Odile ‘Odi’ Schlossberg grew up in Buenos Aires, Argentina, spending vacations along the Uruguay coastline where she developed an irreplaceable passion for the ocean. “We’d spend our summers in Punta del Este, where I learned how to surf and became immersed in the surf culture.” Odi’s pleasant experiences on the peninsula of Uruguay encompassed deep friendships, family expeditions and surf trips, which heavily influenced her artwork. Surfing, the ocean, and seascapes became a common theme reflected through her art.
When she wasn’t vacationing in Uruguay, she lived in the electrifying city of Buenos Aires that homes almost 3 million people and Argentina’s capital. Although Odi was born and raised there, she felt disconnected from the constant buzz of life in the city and sought comfort in her quiet thoughts of waves breaking on the shore. Her headspace translated to her art, where she freely expressed her connection with the ocean.
At the age of 4 years old, Odi began painting, where repetition and practice slowly became second nature. She first realized the tremendous impact art had on her life in high school at 17. Odi majored in art with the compelling intent to combine both of her passions: the ocean and art.
“I looked up to big brands, hoping to one day collaborate with them as an artist (and surfer). I found some small jobs in the surf industry in Argentina and Uruguay, and from then on I pursued opportunities to combine art, design, and surfing.” Odi’s art has developed and refined over the years. She identifies that she’s learned from every single piece of artwork, especially with paintings as fluid as waves. Artistically, she experiments with techniques and line work, but as a surfer, she intensely studies the ocean.
“Sometimes I spend time onshore observing breaking waves and how their energy dissipates, paying attention to the movement of water. When I travel, I observe local conditions and unique characteristics. Mixing media and working with different materials enabled me to explore the process of representing water in different ways.” Odi believes observation and research are two of the most authentic ways to paint the ocean, both of which are key elements she implemented when developing the 2019 SurfAid Cup Series—the signature fundraiser for SurfAid globally, in which eight surf competitions are held in the United States and Australia. This tag-team event is open to both longboarders and shortboarders, who must raise funds to compete. Another element that makes this contest unique is that both teams are comprised of four amateur surfers and one pro; the team that fundraises the most money gets the first pick from an impressive line-up of pro surfers and local legends. Odi was first introduced to this incredible event when she volunteered for the Santa Cruz SurfAid Cup back in 2018. When she was asked to create the artwork the following year, she had an inspired heart and a clear vision.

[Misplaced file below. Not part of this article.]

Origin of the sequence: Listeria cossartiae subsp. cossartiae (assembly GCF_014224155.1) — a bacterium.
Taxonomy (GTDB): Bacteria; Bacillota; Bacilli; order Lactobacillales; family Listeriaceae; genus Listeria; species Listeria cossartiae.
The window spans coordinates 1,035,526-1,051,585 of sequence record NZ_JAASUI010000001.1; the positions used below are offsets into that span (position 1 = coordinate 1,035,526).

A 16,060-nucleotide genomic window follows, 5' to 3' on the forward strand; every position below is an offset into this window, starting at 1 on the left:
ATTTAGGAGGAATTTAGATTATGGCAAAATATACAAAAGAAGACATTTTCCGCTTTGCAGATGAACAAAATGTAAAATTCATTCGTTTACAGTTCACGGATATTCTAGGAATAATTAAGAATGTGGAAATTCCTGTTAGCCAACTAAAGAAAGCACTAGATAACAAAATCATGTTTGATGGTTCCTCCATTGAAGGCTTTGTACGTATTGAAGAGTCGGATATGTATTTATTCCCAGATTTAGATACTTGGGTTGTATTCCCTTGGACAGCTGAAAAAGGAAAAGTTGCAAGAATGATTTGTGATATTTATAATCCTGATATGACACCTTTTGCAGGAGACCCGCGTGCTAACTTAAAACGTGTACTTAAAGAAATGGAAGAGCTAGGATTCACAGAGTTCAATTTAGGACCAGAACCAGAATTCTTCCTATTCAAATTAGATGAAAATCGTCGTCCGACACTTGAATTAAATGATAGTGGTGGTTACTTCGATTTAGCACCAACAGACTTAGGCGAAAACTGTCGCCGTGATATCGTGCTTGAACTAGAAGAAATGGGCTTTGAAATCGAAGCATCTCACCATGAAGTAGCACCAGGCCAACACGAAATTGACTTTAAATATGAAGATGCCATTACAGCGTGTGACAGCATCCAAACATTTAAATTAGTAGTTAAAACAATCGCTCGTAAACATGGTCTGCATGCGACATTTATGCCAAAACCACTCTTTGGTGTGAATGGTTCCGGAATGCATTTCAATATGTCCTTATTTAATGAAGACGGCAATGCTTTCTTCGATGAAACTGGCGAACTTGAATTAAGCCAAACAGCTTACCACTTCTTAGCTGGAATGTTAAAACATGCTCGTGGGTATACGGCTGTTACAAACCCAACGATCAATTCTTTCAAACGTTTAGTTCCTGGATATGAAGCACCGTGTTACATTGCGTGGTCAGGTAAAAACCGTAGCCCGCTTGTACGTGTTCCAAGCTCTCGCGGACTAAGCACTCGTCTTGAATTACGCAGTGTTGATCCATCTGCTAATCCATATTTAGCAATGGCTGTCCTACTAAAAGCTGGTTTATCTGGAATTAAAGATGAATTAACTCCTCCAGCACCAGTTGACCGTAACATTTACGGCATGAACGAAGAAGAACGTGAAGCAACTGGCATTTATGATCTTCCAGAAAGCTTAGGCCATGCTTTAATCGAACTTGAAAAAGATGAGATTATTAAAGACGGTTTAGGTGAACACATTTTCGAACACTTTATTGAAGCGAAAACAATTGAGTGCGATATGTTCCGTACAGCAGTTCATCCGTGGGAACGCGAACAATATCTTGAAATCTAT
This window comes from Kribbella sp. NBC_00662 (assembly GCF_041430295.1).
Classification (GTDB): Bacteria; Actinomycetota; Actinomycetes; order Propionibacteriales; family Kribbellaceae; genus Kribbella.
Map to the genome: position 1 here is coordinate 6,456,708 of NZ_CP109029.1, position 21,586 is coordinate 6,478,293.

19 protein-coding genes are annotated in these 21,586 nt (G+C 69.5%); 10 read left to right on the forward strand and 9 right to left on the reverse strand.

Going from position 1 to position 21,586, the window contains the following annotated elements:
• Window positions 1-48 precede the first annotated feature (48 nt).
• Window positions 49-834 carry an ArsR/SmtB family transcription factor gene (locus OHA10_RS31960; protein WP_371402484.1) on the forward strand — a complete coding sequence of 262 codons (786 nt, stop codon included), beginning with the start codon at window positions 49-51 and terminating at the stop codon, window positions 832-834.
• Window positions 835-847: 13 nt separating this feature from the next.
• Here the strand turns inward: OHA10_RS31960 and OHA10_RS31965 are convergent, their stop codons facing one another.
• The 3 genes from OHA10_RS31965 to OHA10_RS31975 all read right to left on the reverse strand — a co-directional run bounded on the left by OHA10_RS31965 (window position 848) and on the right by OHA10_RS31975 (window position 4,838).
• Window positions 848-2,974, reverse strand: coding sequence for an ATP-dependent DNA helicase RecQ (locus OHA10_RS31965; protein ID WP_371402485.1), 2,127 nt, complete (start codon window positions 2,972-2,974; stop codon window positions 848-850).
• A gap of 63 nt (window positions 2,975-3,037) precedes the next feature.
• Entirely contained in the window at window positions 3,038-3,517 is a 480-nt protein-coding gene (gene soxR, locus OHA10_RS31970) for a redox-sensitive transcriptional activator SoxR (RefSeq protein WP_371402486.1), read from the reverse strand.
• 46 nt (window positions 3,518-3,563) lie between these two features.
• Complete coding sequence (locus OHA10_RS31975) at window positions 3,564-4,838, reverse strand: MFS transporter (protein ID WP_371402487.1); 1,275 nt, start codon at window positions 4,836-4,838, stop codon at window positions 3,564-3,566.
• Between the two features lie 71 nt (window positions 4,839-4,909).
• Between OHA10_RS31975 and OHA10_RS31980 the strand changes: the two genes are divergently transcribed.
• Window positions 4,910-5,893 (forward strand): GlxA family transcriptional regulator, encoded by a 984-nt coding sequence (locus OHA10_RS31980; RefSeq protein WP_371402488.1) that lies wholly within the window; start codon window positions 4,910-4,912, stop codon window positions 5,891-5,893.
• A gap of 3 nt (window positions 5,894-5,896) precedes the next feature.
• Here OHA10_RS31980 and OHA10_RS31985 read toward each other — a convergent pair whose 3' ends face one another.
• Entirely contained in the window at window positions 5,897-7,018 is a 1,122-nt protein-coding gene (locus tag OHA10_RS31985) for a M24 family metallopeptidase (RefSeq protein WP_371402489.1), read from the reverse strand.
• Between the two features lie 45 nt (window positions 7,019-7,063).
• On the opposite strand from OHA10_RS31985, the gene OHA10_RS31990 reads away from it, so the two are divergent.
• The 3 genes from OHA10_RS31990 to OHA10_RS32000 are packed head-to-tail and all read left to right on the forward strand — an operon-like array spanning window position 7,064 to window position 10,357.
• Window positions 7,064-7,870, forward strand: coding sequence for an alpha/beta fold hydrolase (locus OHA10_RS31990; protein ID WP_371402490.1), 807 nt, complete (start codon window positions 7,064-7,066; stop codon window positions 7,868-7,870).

Upon developing the vibrant art series, Odi first determined how she wanted to adequately represent each surf spot. She planned to find an icon that uniquely identified each surf break where the contest was held. “I [identified] elements that presented textures, unique coastal conditions, cliffs or beacons that would be unique to each spot.” Other spots required more research, but the goal was the same, to ultimately creatively represent each surf break with a calming sense of familiarity. Each custom design perfectly emulated the essence of each location and surf break, even down to the exact shape of the wave and how it breaks.
With beauty comes chaos and upon developing the series, came many challenges. “[This project] pushed me to find different ways to characterize textures, and visual balance in the pieces. I found myself representing spots that had to be identified, so there was another layer of responsibility to each piece.”
Odi’s experience with the SurfAid Cup has been humbling and empowering. “Through SurfAid, I am part of a greater force with a much larger goal, where creating art has evolved to hold a much deeper purpose. Contributing to this larger scale change has proven that we all [can] contribute, regardless of our resources. This year to date, collaboratively we’ve raised $350,000, which will help set up the infrastructure and sanitation systems for over 10 villages in remote areas in the Mentawai Islands, Nias Island, Sumbawa, and Sumba.”
Odi’s art has been featured on surfboards, fundraising campaigns, merchandise, and even office interiors, and she’s not stopping there! “I’d love to produce the artwork for the next Molokai2Oahu race (and possibly race it too). Through art, I want to encourage and support the will, determination, endurance, physical and psychological challenge of that race, and connection to the ocean. All of which I advocate for our daily lives on land, too.”
Continually pursuing collaboration with major surf brands in the United States, Odi also aspires to portray the unique conditions of remote destinations as a way to bring awareness, inspiration, and support. Lastly, she plans to join a group of talented street artists in Honolulu. This street art activist group makes “the city feel even more vibrant and alive” and Odi deeply desires to be a part of this “amazing movement that enriches the identity of the city.”
Even as a world-traveler and a globe-trotting surfer, Odi hasn’t had the opportunity to surf every break she’s painted. It’s apparent that she desperately craves the coastal winds and the spray of the saltwater, but she figures “if you can’t surf them, [you might as well] paint them.”